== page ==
Pope Talks Economics

Saw this article in the news last night: Pope Talks Economics

Pope Benedict XVI warned Thursday at the start of a visit to crisis-hit Spain that Europe won’t be able to emerge from its economic woes unless it realizes that economic policy cannot be guided by a profit-driven mentality alone.

He said the continent must take ethics into account and look out for the common good.

Of course, who better to define the common good for the entire continent than the Pope himself, right? Sounds like a good time to revisit John Robbins’ lectures:

And his book:
Ecclesiastical Megalomania: The Economic and Political Thought of the Roman Catholic Church (Paperback) $19.95
Ecclesiastical Megalomania: The Economic and Political Thought of the Roman Catholic Church (Paperback)
Click to enlarge

John W. Robbins
Trade paperback, 326 pages, indexed, [1999 ] 2006

The noted English political philosopher A. P. D’Entrèves argued that “it is hardly possible for the modern man to accept the system which St. Thomas founded…without renouncing the notion of civil and religious liberty which we have some right to consider the most precious conquest of the West.” Ecclesiastical Megalomania explains the conflict between Roman Catholicism and freedom in detail, relying on official Vatican pronouncements to demonstrate that Roman Catholicism is hostile to constitutional government, political and economic freedom, and the private property order. The “Mother Church” is the mother of feudalism, the corporative state, liberation theology, the welfare state, and fascism.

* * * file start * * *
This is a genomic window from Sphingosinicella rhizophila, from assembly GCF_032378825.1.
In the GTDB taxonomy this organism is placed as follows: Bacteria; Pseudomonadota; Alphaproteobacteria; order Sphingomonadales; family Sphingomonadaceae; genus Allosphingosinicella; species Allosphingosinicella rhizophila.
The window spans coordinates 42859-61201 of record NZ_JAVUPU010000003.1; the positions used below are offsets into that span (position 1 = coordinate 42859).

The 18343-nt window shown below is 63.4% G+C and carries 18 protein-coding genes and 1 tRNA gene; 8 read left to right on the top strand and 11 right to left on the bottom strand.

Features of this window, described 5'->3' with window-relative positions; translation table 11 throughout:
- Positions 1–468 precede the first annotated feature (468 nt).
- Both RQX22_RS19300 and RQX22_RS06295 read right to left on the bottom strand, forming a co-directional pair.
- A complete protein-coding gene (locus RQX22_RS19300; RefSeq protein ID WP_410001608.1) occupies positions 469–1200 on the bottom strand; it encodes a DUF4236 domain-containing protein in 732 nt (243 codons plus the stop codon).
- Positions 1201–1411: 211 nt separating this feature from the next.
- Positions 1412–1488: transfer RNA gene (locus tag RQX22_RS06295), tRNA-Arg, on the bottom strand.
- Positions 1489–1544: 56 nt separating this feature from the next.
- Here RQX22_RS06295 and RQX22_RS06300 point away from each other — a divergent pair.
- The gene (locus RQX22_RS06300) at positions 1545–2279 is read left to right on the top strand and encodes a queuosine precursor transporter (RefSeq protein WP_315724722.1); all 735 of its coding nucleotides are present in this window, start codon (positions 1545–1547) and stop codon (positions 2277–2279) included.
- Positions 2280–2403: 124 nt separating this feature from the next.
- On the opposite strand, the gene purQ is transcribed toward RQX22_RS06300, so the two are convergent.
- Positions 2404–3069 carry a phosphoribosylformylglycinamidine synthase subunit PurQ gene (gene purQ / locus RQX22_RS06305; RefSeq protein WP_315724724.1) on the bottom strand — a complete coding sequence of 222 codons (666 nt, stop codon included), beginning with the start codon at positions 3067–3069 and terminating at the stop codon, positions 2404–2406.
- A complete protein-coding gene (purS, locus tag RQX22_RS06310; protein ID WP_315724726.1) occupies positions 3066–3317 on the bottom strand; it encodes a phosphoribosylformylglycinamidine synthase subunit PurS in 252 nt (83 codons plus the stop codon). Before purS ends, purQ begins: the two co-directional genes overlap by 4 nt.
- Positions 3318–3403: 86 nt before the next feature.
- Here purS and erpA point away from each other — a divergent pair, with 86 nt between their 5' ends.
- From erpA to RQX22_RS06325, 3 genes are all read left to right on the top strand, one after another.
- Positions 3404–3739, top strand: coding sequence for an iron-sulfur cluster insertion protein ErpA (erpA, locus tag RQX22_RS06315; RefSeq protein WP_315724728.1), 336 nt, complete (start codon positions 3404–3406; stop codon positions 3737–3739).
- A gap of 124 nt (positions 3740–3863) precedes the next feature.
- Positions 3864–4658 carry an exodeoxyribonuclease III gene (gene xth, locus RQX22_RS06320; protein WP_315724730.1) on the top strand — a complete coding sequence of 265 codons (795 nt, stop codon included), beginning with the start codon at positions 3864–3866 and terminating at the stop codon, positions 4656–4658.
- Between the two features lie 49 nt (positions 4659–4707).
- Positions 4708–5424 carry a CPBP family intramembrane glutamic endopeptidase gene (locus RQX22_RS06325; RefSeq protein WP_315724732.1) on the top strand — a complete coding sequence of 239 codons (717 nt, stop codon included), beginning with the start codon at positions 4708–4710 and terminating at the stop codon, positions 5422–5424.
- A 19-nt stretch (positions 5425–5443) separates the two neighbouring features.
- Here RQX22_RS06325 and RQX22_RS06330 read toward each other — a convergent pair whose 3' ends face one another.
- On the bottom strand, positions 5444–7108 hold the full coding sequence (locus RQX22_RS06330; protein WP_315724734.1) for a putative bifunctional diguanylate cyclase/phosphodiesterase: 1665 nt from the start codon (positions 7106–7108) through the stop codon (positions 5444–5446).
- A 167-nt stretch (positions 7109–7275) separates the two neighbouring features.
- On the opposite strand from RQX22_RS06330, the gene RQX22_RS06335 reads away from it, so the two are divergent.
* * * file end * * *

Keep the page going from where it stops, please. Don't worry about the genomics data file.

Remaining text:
Contents: Part 1: Envy Exalted.

Private Property; The Universal Destination of Goods; Rerum Novarum: On the Condition of the Working Classes; Subsequent Encyclicals; Feudalism and Corporativism; Liberation Theology; The Redistributive State and Interventionism; Has the Pope Beatified Ayn Rand?

Part 2: Autocracy Adored.

Lord Acton on Roman Catholic Political Thought; Roman Catholic Political Theory; The Political Thought of Thomas Aquinas; Persecution, Inquisition, and Slavery; The Nineteenth Century; The Magisterium; Solidarity, Subsidiarity, and the Common Good; Fascism and Nazism; Totalitarianism; Strategy for Subverting a Republic; World Government; 2000: Jubilee, Punctuated by Apologies.

Appendices: The Donation of Constantine; The Vatican Decree of 1870; Bibliography; Index; Scripture Index

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